For a while circumstances favored this decision. The French government, being entirely absorbed in domestic affairs, Mr. Jefferson found himself with more leisure than he had known for some time, and, being enormously interested in the organization of the States-General, and realizing that their proceedings were of the first order of importance, he drove almost daily from Paris to Versailles to assist at their stormy deliberations. Mr. Calvert attended him thither at his express wish, for he had the young man’s diplomatic education greatly at heart, and desired him to profit by the debates in the Salle des Menus. In this way the young gentleman found his days completely filled, while the evenings were frequently as busily occupied in the preparation of letters for the American packet, dictated by Mr. Jefferson and narrating the day’s events. Of things to be written there was no lack. Day after day, through the hot months of May and June, events succeeded one another rapidly. Tempestuous debates among the noblesse, the clergy, and the tiers etat, upon the question of the verification of their powers, separately and together, were followed by proposition and counter-proposition, by commissions of conciliation which did not conciliate, by royal letters commanding a fusion of the three orders, by secessions from the nobility and clergy to the grimly determined and united tiers, by courtly intrigues at Marly for the King’s favor in behalf of the nobles, by royal seances and ruses which, instead of postponing, only hastened the evil hour, by the famous oath of the Tennis Court, and by the triumph of the third estate. And in this distracting clash of opposing political forces, amid this first crash and downfall of the ancient order of things, there passed, almost unnoticed, save by the weeping Queen and harassed King, who hung over his pillow, the last sigh, the last childish words of the Dauphin. The tired little royal head, which had been greeted eight years before with such acclamations of enthusiastic delight, dropped wearily and all unnoticed for the last time, happily ignorant of the martyr’s crown it had escaped. Calvert had the news from Madame de Montmorin when he went to pay his respects to her on the evening of the 3d of June, and in imagination he saw, over and over again, the lovely face of the Queen distorted with unavailing grief.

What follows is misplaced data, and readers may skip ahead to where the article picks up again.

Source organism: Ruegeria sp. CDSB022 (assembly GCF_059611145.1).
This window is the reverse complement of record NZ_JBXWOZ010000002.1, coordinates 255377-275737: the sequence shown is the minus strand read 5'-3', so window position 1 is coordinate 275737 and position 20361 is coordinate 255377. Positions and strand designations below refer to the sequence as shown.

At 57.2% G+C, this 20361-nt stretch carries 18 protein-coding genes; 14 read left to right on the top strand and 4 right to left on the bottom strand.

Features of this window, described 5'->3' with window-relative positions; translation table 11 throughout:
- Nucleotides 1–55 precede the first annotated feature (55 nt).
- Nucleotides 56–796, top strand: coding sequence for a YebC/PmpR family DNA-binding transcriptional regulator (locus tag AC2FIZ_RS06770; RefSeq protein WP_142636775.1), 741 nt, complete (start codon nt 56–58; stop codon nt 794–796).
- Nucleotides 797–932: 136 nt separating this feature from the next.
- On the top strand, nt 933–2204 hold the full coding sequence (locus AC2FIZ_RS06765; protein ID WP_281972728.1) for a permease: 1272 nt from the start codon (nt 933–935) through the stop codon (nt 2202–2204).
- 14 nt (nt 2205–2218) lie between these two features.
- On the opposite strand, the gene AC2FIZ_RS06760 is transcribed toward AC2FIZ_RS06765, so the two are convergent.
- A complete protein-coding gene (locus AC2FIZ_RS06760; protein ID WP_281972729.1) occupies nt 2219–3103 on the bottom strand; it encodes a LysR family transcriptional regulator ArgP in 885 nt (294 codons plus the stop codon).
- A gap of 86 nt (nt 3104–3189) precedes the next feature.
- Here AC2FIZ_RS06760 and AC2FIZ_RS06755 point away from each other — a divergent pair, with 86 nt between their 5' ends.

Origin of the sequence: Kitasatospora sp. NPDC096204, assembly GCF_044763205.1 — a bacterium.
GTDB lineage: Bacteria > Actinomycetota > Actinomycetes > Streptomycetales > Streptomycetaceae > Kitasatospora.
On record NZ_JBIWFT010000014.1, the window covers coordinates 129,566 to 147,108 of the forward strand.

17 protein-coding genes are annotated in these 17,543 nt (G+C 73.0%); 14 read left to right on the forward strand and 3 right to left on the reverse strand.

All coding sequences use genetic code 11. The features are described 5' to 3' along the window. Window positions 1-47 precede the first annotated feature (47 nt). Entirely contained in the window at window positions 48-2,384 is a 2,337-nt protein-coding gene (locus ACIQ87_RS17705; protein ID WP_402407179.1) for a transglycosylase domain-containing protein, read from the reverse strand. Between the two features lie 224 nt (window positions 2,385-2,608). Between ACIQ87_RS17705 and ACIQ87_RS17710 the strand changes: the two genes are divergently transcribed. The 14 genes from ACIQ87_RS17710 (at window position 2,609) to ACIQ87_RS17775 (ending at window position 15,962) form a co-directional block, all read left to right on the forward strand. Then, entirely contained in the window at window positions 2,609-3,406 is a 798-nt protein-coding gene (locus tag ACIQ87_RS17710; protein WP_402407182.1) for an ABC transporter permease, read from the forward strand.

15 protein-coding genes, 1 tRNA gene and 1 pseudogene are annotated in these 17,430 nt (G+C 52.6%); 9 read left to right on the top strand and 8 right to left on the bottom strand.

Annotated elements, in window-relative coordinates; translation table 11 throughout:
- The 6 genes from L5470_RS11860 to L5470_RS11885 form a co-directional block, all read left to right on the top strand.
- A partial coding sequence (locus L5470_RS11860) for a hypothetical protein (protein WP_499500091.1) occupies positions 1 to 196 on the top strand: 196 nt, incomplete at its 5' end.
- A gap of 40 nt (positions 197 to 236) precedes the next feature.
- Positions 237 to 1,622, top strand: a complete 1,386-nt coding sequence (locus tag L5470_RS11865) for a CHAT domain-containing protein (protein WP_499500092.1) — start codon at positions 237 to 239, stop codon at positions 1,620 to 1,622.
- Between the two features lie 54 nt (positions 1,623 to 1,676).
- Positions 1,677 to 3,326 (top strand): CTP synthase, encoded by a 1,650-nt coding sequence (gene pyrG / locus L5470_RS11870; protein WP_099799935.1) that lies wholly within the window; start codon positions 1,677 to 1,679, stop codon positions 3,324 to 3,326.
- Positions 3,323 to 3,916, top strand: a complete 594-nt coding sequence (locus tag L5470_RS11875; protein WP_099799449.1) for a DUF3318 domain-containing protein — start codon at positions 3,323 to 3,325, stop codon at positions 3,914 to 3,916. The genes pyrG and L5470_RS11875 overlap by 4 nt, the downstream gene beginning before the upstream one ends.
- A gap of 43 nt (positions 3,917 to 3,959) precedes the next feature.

All these public occurrences which filled the hurrying days were reported in Mr. Jefferson’s long letters to General Washington, to the Secretary of Foreign Affairs, Mr. Jay, to Mr. Madison, Mr. Carmichael, and other friends in America, whom he knew to be deeply interested in the trend of French affairs. Indeed, he knew fully whereof he wrote, for, although in that summer of ’89 the position of the United States in relation to Europe was anything but enviable, though we were deeply in debt and our credit almost gone, though England and Spain turned us the cold shoulder, though our enemies were diligently circulating damaging